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Istanbul’s hidden tunnels discovered during restoration work at Rumeli Fortress

Istanbul’s hidden tunnels were discovered during the restoration works in Rumeli Fortress by the Istanbul Metropolitan Municipality.

Rumeli Fortress is located in Sarıyer district of Istanbul.

It was built by Sultan Mehmet the Conqueror before the Conquest of Istanbul, in order to prevent attacks from the Black Sea, in the narrowest part of the Bosphorus (698 m), directly opposite the Anatolian Fortress on the Anatolian side. The fortress covers an area of 30 acres.

Rumeli Fortress
Rumeli Fortress

Rumeli Fortress was built in 4 months using 300 craftsmen, 700-800 workers, 200 cartmen, boatmen and transporters. The fact that it was built in such a short time shows how advanced Ottoman engineering and architecture was.

Istanbul's hidden tunnels discovered during restoration work at Rumeli Fortress
Photo: IBB Miras

IBB Deputy Secretary General Mahir Polat announced the discovery of the secret passages under Rumeli Fortress on his social media account.

Making a statement on his social media account X, Polat said, “A magnificent discovery worthy of the 571st year of the conquest… We have uncovered the secret passages under Rumeli Fortress. We share with you the first images of the area that we will share with the public very soon. Our Rumeli Fortress restoration continues.”

Mahir Polat made a statement at the Rumeli Fortress restoration construction site.

Istanbul’s hidden tunnels discovered during restoration work at Rumeli Fortress

Mahir Polat said that Rumeli Fortress was built in a short period of 4 months in 1452, one year before the conquest of Istanbul as the most important symbol of the conquest. Explaining that during the ongoing restoration of the historical structure, they reached a find that will shed light on the social and military history of the structure, Polat stated that the purpose of the passage will be revealed as a result of the research. He said that according to the first findings, it could be for water drainage or military purposes.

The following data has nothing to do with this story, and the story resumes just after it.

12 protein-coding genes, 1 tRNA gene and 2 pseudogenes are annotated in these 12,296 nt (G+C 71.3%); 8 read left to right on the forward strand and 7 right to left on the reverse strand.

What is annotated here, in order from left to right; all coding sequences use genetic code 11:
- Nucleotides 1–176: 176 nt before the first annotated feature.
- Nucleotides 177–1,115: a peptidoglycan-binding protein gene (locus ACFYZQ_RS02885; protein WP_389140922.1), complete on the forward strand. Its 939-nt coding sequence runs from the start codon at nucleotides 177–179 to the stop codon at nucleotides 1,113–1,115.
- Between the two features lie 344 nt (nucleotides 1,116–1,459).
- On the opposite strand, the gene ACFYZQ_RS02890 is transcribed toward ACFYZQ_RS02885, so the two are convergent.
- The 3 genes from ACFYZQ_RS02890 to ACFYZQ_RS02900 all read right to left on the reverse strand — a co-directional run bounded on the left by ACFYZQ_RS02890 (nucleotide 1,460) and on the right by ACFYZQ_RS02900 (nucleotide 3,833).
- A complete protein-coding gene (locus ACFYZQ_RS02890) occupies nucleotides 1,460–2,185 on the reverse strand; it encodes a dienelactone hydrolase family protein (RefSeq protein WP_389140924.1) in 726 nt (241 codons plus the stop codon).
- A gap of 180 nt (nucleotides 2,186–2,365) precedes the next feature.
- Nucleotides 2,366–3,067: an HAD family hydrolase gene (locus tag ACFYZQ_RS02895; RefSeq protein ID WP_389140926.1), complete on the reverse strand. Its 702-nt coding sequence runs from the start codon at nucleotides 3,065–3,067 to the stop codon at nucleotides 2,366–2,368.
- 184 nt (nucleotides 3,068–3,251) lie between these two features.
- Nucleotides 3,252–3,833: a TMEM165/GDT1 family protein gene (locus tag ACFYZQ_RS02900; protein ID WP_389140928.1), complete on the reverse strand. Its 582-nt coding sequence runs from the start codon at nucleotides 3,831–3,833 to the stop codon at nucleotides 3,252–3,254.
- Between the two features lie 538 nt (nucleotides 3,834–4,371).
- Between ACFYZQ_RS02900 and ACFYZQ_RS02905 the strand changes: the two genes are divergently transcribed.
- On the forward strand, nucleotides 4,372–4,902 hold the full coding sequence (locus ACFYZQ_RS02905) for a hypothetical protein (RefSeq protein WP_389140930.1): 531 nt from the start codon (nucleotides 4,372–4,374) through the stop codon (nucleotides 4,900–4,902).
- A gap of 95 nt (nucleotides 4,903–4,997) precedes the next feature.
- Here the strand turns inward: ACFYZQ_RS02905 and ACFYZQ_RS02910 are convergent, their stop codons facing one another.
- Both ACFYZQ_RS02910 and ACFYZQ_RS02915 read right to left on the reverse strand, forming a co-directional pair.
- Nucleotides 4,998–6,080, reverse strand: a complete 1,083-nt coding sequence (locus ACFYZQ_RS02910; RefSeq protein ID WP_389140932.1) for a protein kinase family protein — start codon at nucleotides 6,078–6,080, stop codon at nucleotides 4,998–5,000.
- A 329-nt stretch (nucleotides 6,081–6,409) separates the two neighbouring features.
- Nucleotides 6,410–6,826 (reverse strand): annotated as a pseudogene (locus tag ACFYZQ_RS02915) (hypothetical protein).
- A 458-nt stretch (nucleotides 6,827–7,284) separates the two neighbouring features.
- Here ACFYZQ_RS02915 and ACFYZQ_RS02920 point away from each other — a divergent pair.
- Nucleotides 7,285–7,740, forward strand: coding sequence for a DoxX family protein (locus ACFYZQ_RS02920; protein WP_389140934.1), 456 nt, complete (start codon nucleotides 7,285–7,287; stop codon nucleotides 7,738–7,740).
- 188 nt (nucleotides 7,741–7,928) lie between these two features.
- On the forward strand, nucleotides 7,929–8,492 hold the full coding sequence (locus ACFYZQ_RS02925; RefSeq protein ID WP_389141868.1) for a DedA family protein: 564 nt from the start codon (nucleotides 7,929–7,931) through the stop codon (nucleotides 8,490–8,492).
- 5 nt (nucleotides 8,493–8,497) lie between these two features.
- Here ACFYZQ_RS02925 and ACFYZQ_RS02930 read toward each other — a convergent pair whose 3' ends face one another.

Istanbul's hidden tunnels discovered during restoration work at Rumeli Fortress

“During the restoration, a vertical section shows the findings of an underground passage, which we know to be 125 meters long, but which we guess is separated by other channels and branches inside. The passage crosses the city wall and we see that there is a floor that merges with the valley floor ahead. This is a very important find. It is a structure that should be accepted as a medieval structure. Because as you know, one year after the conquest of Istanbul, the Middle Ages were to end. In a medieval defense structure, we come across a find with underground passages. The passage was designed as a very ambitious passage corridor, starting at a height of 1-1.5 meters and reaching up to 4-4.5 meters in the cistern section in the middle of the fortress. The body walls have the same rubble knitting system as the construction technique during the construction of the fortress. The upper cover was also repaired at certain points from time to time until the early 1900s.”

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